# - fieldnames are expected to be _stripped
# - used in printing a concise version of a message in a consistant order
#   - hashes make the programmers life easier, but aren't predictable when 
#     it comes time to iterate over them for printing and such... (the newer 
#     perls (as of 5.005, I believe) support pseudo-hashes w/ arrays, this'd 
#     be perfect in this situation)
# - not all fields have to be present in the hash, any that aren't return '-'
{
	my ($self, $spec, $h) = @_;

	# the message spec has a FieldNames array, unfortunately in unstripped
	# form (e.g. ClientID, rather than clientid)
	# - otherwise could do: map {exists $h->{$_} ? $h->{$_} : '-'} @{$s->[2]};
	# - so, I could use the _stripped 'fieldnames' spec hash (element [3]), 
	#   and sort by the fieldname indices; or just strip the already ordered 
	#   'FieldNames'.

	#warn "spec: @{$spec->[2]} (cache = " . ($_ssort{$spec} || '-') . ")\n";
	return map {exists $h->{$_} ? $h->{$_} : '-'} 
		@{$_ssort{$spec} ||= _strip(@{$spec->[2]})};
}

sub _lopen
# open a log file
{
	my ($self, $name) = @_;
	my $f = $name;			# filename = $self->{'<name>'} e.g. 'debuglog'
	my $fh = $name.'fh';	# filehandle = $self->{'<name>fh'} e.g. 'debuglogfh'

	if ($self->{$f})	# filename is set, (try to) open it
	{
		# open file
		$f = $self->{$f};	# filename
		$f = "$self->{'logdir'}/$f" unless $f =~ /^&/;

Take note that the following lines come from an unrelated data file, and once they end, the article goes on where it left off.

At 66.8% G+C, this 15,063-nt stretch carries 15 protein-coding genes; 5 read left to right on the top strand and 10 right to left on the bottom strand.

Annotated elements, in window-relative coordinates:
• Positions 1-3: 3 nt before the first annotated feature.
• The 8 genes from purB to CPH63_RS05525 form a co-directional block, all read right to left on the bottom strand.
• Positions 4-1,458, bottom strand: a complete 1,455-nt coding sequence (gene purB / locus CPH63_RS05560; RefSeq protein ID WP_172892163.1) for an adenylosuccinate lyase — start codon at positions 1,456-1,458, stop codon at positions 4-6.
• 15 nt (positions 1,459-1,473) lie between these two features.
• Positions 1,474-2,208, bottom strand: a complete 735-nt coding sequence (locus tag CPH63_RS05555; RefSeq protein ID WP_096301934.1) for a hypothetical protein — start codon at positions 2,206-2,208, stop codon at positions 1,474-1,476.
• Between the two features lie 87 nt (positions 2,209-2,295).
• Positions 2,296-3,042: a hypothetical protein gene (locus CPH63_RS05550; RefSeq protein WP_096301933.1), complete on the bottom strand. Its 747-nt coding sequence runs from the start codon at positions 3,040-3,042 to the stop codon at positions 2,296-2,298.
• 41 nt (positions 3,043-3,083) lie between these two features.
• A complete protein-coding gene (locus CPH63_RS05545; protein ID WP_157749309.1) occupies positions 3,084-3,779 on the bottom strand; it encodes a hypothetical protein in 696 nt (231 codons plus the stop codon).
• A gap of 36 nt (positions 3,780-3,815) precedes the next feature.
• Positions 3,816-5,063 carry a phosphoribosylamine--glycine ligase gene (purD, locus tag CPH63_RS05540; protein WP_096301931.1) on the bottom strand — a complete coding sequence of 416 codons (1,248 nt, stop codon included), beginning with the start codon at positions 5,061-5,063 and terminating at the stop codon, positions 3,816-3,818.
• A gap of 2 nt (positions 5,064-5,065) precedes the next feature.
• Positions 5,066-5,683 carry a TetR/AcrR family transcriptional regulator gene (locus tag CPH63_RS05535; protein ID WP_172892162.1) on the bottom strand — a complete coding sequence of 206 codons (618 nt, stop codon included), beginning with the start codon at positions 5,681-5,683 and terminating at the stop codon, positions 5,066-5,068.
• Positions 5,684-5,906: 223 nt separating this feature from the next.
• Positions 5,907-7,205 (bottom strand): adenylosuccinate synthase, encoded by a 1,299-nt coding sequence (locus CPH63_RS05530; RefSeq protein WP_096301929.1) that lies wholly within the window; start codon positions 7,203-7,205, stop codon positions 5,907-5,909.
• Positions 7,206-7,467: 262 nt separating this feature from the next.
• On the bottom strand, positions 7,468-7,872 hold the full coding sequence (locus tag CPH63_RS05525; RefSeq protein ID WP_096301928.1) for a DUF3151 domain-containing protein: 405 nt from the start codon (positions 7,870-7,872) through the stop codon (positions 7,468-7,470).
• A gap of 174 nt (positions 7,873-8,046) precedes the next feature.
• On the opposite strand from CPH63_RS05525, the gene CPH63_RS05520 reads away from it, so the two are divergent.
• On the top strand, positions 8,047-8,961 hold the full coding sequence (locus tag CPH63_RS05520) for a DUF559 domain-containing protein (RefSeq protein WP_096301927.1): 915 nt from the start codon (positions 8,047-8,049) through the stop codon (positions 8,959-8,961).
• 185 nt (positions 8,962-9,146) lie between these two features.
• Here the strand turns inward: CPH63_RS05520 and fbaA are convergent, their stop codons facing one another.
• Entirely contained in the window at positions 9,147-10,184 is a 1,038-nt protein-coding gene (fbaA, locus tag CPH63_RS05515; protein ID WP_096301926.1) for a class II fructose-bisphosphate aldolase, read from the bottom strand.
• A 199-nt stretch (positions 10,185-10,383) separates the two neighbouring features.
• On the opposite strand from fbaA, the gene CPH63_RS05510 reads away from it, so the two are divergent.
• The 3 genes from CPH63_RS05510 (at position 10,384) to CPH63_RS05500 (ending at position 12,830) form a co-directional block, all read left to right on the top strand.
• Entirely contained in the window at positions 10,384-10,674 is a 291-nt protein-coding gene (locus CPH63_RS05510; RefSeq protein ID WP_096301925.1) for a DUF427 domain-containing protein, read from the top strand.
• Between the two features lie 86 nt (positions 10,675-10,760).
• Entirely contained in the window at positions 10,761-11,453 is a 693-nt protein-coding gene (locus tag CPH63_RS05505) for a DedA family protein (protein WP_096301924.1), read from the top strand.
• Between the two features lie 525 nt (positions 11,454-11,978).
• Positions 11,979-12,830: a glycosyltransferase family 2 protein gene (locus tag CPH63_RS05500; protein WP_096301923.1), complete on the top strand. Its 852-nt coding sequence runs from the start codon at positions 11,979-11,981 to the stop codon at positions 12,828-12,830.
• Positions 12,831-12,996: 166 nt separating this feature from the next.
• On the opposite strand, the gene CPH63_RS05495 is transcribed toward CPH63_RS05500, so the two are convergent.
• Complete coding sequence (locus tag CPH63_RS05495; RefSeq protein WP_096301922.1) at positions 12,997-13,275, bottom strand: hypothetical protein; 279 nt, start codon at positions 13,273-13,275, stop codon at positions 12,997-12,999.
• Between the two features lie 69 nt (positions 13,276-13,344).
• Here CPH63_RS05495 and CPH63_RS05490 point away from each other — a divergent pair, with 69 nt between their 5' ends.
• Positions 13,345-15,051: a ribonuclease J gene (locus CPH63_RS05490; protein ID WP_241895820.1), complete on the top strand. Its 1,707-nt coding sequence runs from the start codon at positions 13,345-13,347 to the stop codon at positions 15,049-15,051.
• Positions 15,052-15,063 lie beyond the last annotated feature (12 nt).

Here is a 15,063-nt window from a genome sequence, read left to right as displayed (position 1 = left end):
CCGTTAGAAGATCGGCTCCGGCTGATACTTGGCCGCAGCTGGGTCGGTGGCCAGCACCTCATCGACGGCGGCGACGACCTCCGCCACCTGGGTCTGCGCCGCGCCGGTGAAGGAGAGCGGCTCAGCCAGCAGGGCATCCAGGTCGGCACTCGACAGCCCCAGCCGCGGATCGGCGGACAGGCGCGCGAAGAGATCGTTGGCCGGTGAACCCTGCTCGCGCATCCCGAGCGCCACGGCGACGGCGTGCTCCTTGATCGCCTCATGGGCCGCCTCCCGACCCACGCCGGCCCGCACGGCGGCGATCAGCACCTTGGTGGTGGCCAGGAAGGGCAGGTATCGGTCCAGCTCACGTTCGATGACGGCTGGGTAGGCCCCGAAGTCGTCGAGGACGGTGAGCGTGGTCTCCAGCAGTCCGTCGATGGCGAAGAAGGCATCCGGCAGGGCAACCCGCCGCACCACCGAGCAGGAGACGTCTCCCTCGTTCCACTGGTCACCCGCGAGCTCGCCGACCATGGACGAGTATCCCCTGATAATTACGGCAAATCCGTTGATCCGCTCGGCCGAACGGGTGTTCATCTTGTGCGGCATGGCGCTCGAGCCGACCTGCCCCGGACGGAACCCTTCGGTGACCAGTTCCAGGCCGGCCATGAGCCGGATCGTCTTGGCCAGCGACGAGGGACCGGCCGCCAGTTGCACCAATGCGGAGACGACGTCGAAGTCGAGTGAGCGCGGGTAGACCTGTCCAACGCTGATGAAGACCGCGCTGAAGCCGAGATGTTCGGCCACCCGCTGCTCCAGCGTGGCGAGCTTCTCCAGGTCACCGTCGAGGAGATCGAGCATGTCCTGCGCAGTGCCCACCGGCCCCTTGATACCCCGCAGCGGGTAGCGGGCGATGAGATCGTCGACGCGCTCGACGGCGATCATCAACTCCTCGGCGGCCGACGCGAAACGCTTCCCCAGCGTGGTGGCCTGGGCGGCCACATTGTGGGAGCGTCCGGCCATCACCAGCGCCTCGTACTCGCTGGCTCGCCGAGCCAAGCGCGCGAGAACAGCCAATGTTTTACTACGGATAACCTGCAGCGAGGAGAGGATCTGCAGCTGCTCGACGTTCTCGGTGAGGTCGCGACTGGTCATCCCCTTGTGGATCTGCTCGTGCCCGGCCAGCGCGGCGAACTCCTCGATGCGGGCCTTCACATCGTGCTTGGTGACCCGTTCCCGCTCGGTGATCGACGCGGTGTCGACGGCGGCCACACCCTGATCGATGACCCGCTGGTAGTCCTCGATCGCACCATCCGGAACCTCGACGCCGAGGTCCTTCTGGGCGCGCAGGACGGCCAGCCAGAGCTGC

#warn "opening $name -> [$f]\n";
		carp($@ = "failed to create logfile [$f]: $!"), return undef 
			unless defined($self->{$fh} = new IO::File(">>$f"));
		$self->{$fh}->autoflush(1);
		#warn "opened  [$name]->[$f] $self->{$fh}, ".fileno($self->{$fh})."\n";
	}
	return 1;
}

sub _lclose
# close a log file
{
	my ($self, $name) = @_;
	my $fh = $name.'fh';	# filehandle = $self->{'<name>fh'} e.g. 'debuglogfh'

	# close old fh
	if (defined($self->{$fh}) and defined(fileno($self->{$fh})))
	{
		#warn "closing [$name] $self->{$fh}, ".fileno($self->{$fh})."\n";
		carp ($@ = "error closing [$name] ($self->{$fh}): $!"), return undef
			unless close (delete $self->{$fh});
	}
	return 1;
}


sub logreopen
# Close and reopen debug and log files.
# - if you want to open a different filename, change the $self->{<name>}
#   key before calling logreopen.
# - filehandles can be opened via the standard '&FH' form (e.g. '&STDERR')
#   - ditto for '&=n' (though I haven't tested that... )
{
	my $self = shift;
	my @f = @_ ? @_ : qw/txnlog debuglog/;

	my @err;
	for my $fname (@f)
	{
		# close old fh
		push(@err, $@) unless $self->_lclose($fname);

		# open new file
		push(@err, $@) unless $self->_lopen($fname);